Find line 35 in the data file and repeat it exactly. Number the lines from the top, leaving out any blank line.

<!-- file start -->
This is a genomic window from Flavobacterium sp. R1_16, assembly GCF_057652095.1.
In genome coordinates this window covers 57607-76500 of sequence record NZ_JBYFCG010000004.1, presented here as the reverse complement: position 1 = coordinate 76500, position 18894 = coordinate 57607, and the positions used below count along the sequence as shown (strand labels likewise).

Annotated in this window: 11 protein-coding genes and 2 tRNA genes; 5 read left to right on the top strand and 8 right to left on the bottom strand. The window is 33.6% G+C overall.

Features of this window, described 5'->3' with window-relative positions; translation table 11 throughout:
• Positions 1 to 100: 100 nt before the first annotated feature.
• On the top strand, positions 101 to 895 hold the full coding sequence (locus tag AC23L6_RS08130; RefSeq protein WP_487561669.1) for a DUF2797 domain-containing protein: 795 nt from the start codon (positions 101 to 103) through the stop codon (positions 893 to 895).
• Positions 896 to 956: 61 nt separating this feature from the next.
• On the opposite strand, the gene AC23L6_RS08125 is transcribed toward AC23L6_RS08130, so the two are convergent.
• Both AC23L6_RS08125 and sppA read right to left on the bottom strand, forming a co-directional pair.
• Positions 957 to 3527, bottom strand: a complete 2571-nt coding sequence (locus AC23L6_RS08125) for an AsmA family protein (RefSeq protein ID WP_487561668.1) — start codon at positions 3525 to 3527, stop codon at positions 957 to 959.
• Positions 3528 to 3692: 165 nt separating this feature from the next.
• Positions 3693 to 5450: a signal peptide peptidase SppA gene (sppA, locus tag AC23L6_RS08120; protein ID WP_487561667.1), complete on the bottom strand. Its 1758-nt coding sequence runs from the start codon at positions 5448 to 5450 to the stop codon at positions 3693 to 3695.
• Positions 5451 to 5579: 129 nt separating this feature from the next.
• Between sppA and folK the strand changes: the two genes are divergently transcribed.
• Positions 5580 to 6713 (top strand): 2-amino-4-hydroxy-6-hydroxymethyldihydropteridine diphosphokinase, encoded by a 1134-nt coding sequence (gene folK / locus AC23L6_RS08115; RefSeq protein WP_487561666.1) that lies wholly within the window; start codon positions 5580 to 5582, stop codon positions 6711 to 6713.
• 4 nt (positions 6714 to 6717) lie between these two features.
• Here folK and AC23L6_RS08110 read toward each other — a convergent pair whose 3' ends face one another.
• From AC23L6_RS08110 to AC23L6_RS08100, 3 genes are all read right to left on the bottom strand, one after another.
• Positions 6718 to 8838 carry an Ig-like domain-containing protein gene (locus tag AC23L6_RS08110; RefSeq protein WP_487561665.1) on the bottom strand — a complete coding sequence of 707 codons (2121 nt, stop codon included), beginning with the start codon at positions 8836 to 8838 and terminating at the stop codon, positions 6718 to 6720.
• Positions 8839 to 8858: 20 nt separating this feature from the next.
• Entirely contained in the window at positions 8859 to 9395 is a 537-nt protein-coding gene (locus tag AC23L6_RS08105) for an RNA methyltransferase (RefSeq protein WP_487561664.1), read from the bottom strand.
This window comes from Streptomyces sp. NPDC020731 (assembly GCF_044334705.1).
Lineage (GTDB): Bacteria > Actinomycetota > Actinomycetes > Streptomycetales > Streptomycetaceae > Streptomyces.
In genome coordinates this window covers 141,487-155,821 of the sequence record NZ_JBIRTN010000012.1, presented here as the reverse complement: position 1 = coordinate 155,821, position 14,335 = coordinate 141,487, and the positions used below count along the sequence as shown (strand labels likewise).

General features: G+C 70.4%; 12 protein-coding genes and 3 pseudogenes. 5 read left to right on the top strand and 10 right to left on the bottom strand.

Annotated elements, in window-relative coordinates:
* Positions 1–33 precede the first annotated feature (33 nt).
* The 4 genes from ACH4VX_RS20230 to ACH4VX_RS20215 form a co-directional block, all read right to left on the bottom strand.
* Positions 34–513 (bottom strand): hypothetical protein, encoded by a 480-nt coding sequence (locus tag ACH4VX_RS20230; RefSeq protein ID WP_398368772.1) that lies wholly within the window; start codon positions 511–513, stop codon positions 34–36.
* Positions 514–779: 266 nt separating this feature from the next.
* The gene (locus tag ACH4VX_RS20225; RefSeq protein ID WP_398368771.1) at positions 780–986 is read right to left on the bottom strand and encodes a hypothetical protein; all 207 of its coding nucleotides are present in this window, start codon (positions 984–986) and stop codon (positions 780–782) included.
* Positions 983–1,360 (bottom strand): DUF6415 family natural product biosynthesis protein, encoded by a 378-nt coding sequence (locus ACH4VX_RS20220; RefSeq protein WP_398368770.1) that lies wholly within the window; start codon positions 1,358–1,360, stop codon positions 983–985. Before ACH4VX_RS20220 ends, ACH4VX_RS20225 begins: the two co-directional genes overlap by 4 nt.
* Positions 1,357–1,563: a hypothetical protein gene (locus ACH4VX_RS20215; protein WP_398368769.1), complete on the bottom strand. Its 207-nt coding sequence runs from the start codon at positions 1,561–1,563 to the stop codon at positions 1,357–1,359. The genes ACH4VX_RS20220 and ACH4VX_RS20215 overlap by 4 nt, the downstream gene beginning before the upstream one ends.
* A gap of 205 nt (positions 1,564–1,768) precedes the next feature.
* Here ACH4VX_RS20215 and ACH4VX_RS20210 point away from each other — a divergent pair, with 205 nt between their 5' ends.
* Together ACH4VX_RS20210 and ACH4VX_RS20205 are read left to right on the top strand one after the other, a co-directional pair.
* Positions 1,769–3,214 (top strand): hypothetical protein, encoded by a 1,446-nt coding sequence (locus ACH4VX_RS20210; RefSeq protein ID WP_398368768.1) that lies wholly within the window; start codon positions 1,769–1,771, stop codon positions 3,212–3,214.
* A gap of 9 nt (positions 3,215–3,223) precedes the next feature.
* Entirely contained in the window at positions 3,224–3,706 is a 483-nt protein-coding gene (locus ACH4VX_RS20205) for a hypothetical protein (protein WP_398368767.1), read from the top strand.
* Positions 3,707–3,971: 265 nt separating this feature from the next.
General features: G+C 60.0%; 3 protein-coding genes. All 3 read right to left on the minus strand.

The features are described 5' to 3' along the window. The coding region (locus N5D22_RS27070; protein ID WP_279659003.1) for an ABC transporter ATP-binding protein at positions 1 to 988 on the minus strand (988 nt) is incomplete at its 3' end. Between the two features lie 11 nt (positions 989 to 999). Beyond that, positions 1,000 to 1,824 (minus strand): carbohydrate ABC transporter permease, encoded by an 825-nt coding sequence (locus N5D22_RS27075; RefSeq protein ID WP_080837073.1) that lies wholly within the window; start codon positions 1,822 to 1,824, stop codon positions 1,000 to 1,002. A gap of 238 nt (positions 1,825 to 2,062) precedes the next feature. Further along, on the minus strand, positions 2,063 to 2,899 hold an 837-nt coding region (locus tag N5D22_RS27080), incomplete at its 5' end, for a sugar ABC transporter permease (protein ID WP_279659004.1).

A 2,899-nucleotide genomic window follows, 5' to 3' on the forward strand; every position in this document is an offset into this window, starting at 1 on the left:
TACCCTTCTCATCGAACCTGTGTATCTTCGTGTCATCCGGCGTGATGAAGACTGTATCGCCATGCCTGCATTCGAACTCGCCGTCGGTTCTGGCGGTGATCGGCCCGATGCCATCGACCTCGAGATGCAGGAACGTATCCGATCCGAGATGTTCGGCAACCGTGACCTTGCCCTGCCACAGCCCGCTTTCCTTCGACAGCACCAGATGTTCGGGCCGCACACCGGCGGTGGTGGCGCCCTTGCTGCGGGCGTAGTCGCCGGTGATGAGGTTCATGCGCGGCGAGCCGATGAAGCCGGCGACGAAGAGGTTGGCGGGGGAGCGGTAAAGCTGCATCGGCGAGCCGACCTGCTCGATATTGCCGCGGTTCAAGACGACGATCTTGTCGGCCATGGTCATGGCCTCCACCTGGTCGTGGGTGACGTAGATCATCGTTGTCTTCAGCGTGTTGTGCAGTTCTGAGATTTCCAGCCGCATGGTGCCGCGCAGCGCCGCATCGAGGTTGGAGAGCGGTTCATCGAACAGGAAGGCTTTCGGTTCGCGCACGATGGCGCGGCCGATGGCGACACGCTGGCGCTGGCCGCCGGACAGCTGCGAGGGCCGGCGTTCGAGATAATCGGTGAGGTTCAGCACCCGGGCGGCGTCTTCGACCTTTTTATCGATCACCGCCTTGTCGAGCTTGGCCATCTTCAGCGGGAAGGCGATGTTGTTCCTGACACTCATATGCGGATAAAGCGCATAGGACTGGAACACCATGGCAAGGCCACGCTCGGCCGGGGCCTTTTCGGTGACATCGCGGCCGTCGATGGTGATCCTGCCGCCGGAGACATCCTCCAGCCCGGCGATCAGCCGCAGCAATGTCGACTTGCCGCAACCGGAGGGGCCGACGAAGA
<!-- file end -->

* Here ACH4VX_RS20215 and ACH4VX_RS20210 point away from each other — a divergent pair, with 205 nt between their 5' ends.